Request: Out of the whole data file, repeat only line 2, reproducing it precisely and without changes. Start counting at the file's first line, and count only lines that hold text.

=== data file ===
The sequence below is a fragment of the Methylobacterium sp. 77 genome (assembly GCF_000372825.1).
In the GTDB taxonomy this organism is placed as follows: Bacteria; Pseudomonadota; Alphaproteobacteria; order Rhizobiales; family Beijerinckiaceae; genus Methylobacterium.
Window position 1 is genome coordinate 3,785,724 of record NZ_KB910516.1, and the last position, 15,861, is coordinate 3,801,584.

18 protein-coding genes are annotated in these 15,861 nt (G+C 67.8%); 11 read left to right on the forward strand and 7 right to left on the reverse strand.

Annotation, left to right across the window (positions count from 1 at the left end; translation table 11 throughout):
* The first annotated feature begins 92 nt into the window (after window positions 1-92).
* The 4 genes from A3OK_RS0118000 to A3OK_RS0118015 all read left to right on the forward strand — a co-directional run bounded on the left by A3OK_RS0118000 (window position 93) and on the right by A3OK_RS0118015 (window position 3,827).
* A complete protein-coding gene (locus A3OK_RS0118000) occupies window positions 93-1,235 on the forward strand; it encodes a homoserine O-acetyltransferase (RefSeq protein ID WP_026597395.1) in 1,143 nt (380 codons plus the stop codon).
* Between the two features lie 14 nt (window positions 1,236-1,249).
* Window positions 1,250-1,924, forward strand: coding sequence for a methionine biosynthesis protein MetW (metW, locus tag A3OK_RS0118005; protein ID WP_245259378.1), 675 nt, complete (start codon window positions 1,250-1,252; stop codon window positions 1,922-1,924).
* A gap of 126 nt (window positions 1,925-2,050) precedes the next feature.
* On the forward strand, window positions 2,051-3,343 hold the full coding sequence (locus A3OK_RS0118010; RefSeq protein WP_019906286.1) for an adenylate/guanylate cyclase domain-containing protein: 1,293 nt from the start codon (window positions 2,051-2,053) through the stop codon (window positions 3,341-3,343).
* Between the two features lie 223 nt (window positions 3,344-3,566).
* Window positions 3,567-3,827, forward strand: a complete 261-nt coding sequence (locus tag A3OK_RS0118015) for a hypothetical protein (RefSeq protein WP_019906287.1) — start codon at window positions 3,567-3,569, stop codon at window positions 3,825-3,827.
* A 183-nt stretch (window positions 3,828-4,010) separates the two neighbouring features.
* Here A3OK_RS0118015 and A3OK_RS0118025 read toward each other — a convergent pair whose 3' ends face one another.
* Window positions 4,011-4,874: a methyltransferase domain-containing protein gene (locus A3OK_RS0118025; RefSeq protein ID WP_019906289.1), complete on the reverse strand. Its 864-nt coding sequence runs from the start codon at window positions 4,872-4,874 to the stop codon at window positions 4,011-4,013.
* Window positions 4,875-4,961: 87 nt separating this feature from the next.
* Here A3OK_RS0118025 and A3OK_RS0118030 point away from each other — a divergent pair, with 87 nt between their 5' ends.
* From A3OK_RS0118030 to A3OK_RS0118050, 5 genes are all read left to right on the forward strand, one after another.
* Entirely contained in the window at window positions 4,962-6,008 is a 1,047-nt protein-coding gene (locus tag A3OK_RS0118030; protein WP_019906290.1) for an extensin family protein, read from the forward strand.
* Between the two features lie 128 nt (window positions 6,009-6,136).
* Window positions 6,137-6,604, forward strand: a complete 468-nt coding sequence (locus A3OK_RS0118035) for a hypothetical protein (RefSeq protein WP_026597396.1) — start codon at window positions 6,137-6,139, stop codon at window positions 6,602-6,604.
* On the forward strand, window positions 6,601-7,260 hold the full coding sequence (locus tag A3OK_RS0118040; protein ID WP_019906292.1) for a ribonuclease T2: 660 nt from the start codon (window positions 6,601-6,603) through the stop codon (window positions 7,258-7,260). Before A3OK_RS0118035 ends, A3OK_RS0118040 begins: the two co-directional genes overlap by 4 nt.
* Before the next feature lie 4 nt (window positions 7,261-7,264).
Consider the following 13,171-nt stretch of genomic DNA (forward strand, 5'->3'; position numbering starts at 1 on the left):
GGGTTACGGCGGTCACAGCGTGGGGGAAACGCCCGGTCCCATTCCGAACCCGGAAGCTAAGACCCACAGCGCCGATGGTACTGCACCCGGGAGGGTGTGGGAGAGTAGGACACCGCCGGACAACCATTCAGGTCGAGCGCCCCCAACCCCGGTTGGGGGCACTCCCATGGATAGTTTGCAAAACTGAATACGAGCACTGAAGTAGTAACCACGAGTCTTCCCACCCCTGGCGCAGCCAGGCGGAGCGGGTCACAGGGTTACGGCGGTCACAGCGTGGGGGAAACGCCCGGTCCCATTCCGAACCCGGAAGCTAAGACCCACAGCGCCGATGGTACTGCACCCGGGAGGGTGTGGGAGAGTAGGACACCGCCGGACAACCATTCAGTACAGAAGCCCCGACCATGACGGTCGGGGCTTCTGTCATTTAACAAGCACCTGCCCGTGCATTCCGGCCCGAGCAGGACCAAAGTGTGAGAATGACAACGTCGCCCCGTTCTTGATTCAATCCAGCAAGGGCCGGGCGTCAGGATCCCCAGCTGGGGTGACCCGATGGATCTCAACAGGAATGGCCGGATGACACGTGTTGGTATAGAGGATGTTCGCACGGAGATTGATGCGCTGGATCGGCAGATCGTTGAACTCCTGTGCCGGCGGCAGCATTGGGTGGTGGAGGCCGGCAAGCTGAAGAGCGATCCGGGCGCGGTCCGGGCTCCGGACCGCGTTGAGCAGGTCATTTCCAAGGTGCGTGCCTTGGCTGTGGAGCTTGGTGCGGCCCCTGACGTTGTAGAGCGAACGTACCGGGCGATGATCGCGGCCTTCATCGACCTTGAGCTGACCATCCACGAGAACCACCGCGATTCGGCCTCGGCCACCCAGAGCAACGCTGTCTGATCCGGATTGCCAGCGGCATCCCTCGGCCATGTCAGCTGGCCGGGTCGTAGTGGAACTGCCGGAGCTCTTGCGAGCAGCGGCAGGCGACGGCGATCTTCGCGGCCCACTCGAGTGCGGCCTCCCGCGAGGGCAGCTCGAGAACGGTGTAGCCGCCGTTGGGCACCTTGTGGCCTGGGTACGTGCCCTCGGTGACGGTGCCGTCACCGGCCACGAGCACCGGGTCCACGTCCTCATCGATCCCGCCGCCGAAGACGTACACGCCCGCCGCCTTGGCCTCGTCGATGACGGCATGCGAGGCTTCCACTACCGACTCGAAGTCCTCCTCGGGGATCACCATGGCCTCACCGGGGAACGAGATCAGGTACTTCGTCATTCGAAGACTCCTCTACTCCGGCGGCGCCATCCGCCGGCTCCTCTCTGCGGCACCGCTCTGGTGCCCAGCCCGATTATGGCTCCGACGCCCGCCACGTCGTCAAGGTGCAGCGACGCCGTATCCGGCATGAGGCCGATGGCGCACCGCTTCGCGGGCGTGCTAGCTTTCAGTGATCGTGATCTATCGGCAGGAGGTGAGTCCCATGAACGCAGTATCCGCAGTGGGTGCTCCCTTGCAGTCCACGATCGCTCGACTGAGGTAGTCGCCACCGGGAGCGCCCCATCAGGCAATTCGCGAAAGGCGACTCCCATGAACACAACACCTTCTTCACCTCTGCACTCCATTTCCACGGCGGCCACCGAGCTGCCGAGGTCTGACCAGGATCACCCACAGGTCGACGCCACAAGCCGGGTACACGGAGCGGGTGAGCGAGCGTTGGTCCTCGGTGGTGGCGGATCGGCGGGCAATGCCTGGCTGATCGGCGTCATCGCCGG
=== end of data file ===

In the GTDB taxonomy this organism is placed as follows: Bacteria; Pseudomonadota; Alphaproteobacteria; order Rhizobiales; family Beijerinckiaceae; genus Methylobacterium.